The state of Iowa was ranked 18th in 2017, a far cry from its second place ranking in 2012. Iowa has slid down the list each year, ranking 10th in 2014, 13th in 2015, and 14th last year. According to this year’s report, Iowa ranked in the top ten for farmers markets per capita and community-supported agriculture per capita. However, the state ranks 50th for local food-to-school programs. Iowa performs in the middle of the pack when it comes to direct farm-to-consumer sales and USDA local food grants per capita.

The 2017 index features a new metric: hospitals sourcing local foods relative to the state’s population. Hospitals and local food organizers in Vermont have led the way, but the report notes that healthcare centers across the country have been pushing for 10 to 20 percent locally-sourced food in recent years.

Steven R. Gordon is President and CEO of Brattleboro Memorial Hospital in Brattleboro, Vermont. He said,

“Brattleboro Memorial Hospital is proud to be a leader in supporting local farms and producers of fresh and healthy food. Sourcing local produce not only supports our local economy but also helps our patients heal faster. Often times, when a person is ill or on various medications, their appetite diminishes and their tastes are altered. Providing our patients with in-season and locally-produced food allows us to provide meals with high flavor and nutrition.”

The state of Iowa ranked just inside the top 20 for local foods served in hospitals. The Vermont Association of Hospitals and Health Systems explains their journey to a more sustainable food system for hospitals and the benefits they’ve reaped thus far in the video posted below.

Senate votes to preserve Obama-era methane gas regulation


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This methane gas collector near Tuscan, Arizona pipes methane from a landfill to Tuscan Electric Power where it is used to generate electricity. (Gene Spesard/flickr)
Jenna Ladd | May 12, 2017

The U.S. senate voted on Wednesday to uphold an Obama-era rule that limits the release of methane from oil and gas production on federal land.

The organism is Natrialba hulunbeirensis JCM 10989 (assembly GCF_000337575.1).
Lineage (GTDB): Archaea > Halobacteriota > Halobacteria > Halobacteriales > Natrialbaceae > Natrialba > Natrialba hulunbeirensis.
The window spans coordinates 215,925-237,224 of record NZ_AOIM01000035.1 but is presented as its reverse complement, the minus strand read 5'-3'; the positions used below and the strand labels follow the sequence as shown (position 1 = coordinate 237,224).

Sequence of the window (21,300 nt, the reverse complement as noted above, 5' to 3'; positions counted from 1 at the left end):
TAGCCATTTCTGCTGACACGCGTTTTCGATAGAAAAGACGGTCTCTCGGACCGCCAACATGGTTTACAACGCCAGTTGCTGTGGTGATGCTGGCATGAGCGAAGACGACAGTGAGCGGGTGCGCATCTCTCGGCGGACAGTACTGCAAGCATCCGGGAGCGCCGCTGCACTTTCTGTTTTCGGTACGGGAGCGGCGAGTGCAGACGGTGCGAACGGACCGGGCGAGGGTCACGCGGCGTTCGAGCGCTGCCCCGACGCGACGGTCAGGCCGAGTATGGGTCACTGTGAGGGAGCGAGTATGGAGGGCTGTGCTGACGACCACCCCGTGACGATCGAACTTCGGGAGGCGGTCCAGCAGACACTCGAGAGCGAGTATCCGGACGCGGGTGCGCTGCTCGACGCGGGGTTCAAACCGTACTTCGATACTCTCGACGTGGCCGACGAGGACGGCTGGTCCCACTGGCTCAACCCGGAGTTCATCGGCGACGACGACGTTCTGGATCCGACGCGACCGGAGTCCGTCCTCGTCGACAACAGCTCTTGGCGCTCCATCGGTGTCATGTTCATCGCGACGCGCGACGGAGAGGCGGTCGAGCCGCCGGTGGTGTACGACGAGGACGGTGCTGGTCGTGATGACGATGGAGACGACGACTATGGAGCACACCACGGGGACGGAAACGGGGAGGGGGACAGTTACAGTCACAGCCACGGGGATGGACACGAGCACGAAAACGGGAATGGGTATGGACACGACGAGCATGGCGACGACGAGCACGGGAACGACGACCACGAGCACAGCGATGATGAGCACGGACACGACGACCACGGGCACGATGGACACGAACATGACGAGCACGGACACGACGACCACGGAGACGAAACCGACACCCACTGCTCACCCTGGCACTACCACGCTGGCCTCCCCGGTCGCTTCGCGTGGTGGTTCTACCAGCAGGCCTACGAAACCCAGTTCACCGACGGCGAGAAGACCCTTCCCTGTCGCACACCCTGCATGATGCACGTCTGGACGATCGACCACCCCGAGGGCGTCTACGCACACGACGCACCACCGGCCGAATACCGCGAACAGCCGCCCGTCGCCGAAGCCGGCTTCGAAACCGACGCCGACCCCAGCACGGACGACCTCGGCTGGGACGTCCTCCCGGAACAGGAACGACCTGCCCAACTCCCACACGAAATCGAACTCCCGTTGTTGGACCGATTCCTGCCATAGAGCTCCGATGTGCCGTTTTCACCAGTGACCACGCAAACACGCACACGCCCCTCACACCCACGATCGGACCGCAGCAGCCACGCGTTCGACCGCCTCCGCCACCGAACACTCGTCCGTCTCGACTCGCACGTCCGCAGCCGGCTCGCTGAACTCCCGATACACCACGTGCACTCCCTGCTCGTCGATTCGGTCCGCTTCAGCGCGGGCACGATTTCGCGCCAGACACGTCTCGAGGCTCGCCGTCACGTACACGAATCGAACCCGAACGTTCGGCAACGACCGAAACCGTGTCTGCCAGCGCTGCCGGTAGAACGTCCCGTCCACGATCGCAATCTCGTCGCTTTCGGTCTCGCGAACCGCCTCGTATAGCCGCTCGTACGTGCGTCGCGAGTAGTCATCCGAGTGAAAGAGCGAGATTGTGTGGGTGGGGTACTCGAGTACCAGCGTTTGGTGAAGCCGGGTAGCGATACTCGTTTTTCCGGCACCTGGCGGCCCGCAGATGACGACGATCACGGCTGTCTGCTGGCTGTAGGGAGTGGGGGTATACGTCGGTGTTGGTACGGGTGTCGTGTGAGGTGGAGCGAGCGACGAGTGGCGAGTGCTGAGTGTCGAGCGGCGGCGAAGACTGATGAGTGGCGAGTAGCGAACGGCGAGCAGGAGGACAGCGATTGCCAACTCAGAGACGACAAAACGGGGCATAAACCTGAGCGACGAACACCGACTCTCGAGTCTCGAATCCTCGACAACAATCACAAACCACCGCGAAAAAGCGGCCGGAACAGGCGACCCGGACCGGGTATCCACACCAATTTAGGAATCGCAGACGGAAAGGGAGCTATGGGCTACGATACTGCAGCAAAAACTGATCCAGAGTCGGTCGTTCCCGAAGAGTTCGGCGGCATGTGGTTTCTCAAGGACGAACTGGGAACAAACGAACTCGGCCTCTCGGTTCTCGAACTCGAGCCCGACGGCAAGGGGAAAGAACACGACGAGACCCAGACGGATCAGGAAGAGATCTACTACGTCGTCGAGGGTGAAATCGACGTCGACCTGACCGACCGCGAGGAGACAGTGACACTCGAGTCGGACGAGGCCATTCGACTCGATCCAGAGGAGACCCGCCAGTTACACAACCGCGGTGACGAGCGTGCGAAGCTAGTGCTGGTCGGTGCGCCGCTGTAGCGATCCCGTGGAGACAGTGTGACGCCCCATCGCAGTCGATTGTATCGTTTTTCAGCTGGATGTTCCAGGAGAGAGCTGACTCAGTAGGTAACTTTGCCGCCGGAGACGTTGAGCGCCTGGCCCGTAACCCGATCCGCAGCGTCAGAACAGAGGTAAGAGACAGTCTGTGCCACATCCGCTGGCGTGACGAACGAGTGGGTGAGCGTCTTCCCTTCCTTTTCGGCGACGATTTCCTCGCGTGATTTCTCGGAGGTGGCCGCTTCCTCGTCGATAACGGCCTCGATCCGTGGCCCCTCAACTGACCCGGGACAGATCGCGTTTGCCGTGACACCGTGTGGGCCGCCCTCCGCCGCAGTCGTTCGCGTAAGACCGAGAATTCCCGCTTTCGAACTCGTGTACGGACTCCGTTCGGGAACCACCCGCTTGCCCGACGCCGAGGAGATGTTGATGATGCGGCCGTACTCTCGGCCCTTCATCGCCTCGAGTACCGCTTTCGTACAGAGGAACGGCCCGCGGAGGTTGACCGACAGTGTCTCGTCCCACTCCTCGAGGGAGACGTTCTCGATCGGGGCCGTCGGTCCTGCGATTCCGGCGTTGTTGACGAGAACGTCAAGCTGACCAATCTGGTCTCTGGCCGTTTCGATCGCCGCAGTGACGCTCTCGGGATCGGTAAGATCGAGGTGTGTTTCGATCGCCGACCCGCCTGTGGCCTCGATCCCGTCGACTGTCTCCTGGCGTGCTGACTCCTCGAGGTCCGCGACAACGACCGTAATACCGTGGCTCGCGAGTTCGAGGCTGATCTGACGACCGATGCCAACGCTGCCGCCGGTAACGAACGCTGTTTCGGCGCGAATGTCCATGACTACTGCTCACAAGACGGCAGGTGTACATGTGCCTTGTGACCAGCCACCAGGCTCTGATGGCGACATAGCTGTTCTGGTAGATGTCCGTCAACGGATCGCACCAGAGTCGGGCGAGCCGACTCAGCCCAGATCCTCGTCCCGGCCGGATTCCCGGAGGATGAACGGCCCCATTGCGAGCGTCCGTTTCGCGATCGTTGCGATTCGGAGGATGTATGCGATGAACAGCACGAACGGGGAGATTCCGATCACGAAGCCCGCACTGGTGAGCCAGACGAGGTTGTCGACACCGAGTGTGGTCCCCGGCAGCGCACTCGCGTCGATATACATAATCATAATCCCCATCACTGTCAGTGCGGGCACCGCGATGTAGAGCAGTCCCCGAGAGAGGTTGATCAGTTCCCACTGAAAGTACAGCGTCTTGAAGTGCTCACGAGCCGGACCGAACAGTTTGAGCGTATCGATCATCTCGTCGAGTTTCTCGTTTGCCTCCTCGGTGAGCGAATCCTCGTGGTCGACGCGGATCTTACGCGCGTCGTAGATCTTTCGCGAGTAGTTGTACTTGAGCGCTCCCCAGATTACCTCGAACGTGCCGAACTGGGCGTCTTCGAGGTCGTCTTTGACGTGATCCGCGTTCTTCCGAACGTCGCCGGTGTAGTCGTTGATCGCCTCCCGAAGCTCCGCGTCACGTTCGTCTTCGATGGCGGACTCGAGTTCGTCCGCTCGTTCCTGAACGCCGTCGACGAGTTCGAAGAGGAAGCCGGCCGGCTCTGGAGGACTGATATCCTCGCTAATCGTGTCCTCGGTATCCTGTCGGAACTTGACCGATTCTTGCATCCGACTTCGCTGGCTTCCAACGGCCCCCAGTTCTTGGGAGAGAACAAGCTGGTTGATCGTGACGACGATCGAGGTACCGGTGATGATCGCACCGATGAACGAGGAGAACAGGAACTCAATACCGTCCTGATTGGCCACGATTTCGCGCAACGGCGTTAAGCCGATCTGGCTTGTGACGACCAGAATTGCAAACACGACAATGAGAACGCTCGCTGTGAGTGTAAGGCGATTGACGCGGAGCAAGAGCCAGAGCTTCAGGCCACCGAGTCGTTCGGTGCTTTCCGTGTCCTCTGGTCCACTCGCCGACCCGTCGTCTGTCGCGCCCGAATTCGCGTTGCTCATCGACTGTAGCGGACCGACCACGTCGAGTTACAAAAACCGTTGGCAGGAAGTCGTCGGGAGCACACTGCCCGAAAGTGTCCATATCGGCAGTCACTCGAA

The Republican-majority senate voted 51-49 to block the resolution. Three GOP senators, Susan Collins of Maine, Lindsey Graham of South Carolina and John McCain of Arizona voted with their democratic colleagues against the motion. Senate Republicans proposed  repealing the rule under the Congressional Review Act (CRA). So far in 2017, 14 regulations have been repealed under the CRA including a stream buffer rule aimed at keeping coal mining debris from entering waterways and another rule that gave the public some say about what happens to federal land.

President Obama updated the decades-old-rule that governs the venting and flaring of methane gas and regulates natural gas leaks. Upon the rule’s establishment, the Obama administration projected it could keep 41 billion cubic feet (BCF) of natural gas per year from going to waste. Methane, which is often released during the production of natural gas, is short-lived but 100 times more potent as a greenhouse gas than carbon dioxide.

Republican senator John McCain agreed with those hoping to keep the rule in place. He said, “Improving the control of methane emissions is an important public health and air quality issue, which is why some states are moving forward with their own regulations requiring greater investment in recapture technology.”